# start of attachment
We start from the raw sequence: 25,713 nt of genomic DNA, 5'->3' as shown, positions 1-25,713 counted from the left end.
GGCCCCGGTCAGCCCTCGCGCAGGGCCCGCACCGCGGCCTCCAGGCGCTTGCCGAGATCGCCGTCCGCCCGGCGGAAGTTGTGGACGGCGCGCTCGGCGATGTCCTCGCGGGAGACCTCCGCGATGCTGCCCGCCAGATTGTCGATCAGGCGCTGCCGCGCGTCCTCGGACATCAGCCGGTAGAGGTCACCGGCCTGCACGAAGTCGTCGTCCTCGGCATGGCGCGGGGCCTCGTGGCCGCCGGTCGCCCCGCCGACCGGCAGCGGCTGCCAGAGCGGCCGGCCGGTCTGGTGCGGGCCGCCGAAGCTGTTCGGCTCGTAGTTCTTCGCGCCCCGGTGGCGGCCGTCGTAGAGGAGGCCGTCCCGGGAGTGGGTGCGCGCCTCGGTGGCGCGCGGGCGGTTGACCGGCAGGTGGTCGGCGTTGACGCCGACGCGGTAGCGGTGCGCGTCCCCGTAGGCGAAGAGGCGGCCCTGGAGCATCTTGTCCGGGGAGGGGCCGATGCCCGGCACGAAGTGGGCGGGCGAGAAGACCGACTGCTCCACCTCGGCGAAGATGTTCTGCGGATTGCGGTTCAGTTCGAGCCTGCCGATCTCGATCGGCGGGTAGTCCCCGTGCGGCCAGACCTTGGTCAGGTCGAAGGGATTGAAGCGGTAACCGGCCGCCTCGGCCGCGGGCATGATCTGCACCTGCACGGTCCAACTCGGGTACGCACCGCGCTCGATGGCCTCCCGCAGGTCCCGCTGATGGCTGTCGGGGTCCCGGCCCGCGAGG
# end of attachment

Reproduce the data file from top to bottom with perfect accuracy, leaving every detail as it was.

We start from the raw sequence: 25,713 nt of genomic DNA, 5'->3' as shown, positions 1-25,713 counted from the left end.
GGCCCCGGTCAGCCCTCGCGCAGGGCCCGCACCGCGGCCTCCAGGCGCTTGCCGAGATCGCCGTCCGCCCGGCGGAAGTTGTGGACGGCGCGCTCGGCGATGTCCTCGCGGGAGACCTCCGCGATGCTGCCCGCCAGATTGTCGATCAGGCGCTGCCGCGCGTCCTCGGACATCAGCCGGTAGAGGTCACCGGCCTGCACGAAGTCGTCGTCCTCGGCATGGCGCGGGGCCTCGTGGCCGCCGGTCGCCCCGCCGACCGGCAGCGGCTGCCAGAGCGGCCGGCCGGTCTGGTGCGGGCCGCCGAAGCTGTTCGGCTCGTAGTTCTTCGCGCCCCGGTGGCGGCCGTCGTAGAGGAGGCCGTCCCGGGAGTGGGTGCGCGCCTCGGTGGCGCGCGGGCGGTTGACCGGCAGGTGGTCGGCGTTGACGCCGACGCGGTAGCGGTGCGCGTCCCCGTAGGCGAAGAGGCGGCCCTGGAGCATCTTGTCCGGGGAGGGGCCGATGCCCGGCACGAAGTGGGCGGGCGAGAAGACCGACTGCTCCACCTCGGCGAAGATGTTCTGCGGATTGCGGTTCAGTTCGAGCCTGCCGATCTCGATCGGCGGGTAGTCCCCGTGCGGCCAGACCTTGGTCAGGTCGAAGGGATTGAAGCGGTAACCGGCCGCCTCGGCCGCGGGCATGATCTGCACCTGCACGGTCCAACTCGGGTACGCACCGCGCTCGATGGCCTCCCGCAGGTCCCGCTGATGGCTGTCGGGGTCCCGGCCCGCGAGG